My friends and I had a happy reunion at Heathrow Airport after my brief sojourn in British Columbia, Canada (see my October Spun Yarn for details). They joined John and me for a most enjoyable week on the canals before continuing their own UK adventure. We offered them an unparalleled guest experience: sleeping together in maximum intimacy, strenuous exercise, lock wheeling, floor sweeping and learning the art of living with a sewage holding tank…
…On a narrowboat you have to unlearn everything your mother taught you about always ‘going’ before you leave the house. We have quickly learned to visit the facilities both on arriving and departing a pub, the supermarket or any other designated place in order to save room.
Queen Bee has a fairly large waste tank, hardly situated under the fixed double berth. We have been carefully monitoring the level and pumping out as needed. While the tank does have a gauge, we were warned of its sudden leaps from empty to the red zone – with no interim progression.
We were very organized, stopping for fuel and a pump out on our first day out from Ellesmere. Chugging along the Llangollen canal just a couple of days later, the gauge suddenly took off. A visual inspection of the tank was immediately undertaken – it was 7/8 full. Evidently we were short-pumped at the last stop. A swift consultation of the nav book and we found a hire base, just 2 hours away. Off we went. Imagine our predicament when we arrived and found it to be long-since ceased operations!
Our next possibility was another 3.5 hours away and we couldn’t make it that day. We took our chances and made an early start next morning. All was eventually well – we checked the tank visually this time. It’s amazing how rapidly boat conversations sink to plumbing and electrics.
Despite the more “back-to-the basics” elements of our time together, we had a most enjoyable visit. On our last day together, we coasted into town on fumes, dropping our visitors off in Llangollen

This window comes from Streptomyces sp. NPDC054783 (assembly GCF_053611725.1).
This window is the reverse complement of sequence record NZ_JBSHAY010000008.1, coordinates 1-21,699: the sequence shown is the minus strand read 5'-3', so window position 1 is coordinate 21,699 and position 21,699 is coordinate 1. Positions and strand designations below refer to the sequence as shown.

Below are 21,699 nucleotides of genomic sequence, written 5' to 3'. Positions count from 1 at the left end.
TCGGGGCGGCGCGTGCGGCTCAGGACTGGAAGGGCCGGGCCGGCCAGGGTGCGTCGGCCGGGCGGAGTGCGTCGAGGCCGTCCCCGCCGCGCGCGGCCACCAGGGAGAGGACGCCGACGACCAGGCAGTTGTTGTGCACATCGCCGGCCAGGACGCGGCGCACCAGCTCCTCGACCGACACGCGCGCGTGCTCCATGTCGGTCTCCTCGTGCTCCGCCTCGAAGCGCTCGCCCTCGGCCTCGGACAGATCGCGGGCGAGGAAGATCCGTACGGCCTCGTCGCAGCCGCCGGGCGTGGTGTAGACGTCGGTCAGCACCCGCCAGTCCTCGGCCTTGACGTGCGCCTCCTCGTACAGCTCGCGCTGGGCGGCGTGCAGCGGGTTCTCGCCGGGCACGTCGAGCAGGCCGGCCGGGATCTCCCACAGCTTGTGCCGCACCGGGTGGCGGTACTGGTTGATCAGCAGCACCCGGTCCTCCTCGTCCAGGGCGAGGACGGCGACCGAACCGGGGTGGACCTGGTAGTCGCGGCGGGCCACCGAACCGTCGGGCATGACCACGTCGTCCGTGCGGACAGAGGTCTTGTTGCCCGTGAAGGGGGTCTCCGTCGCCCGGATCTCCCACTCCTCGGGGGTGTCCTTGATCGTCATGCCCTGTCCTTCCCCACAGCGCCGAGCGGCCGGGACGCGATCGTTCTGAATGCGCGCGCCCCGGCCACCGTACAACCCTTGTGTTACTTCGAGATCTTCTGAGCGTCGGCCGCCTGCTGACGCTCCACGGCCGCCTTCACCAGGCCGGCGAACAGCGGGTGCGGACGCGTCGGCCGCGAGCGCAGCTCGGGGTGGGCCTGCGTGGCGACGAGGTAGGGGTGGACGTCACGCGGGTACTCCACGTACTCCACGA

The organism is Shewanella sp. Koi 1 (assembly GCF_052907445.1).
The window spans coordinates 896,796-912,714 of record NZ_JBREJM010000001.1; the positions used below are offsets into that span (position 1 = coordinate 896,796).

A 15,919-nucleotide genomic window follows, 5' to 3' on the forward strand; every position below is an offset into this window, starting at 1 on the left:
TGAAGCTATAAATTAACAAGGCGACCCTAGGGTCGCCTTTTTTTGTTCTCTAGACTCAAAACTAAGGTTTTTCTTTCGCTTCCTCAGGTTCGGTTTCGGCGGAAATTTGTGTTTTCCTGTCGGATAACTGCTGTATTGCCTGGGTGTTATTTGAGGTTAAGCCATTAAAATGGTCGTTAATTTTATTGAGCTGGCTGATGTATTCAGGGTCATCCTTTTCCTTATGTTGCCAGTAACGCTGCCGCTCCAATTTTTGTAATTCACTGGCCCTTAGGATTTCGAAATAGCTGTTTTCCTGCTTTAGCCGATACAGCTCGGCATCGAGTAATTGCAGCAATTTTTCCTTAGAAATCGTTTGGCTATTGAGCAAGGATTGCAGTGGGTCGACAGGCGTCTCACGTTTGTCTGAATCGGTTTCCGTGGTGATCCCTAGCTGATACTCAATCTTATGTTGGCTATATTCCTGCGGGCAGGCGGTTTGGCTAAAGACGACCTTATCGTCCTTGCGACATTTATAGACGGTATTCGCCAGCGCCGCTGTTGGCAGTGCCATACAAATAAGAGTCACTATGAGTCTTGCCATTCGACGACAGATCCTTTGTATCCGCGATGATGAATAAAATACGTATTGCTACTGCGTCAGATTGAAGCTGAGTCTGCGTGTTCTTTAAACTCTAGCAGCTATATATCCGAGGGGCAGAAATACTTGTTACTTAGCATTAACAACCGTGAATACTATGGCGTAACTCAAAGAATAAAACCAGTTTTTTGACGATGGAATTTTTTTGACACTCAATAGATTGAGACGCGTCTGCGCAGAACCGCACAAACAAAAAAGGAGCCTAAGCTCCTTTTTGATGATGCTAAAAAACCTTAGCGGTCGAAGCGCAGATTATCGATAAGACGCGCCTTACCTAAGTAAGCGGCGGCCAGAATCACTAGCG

Autumn is setting in seriously now. The air is a confetti of leaves with each wind gust, we see skeins of geese in the sky daily. I’ve been finding myself thinking about gloves whilst on the tiller in the mornings.
The canals are becoming leaf drifted and we have to stop the engine and reverse to shake them off the prop from time to time. The weather continues to be intermittently showery, we try to shelter the flowers in the worst winds – nearly lost the parsley overboard. The hydrangeas on the foredeck are very popular with passing boaters and walkers, we’ve received many compliments. John says hydrangeas are the new orchids!
We have established what passes for a routine to our days – up early before first light and underway. By 0730 we are quietly having breakfast (or even tea in bed) and one of us suddenly leaps up starts the the engine, lets go the lines and we are off. We generally travel all day, apart from necessary stops for groceries, water, fuel and pump outs every few days. It’s definitely about the journey; the destination is largely academic.
I find it very hard to be below once we are underway. Although you still have a great view, you can rubberneck better from on deck.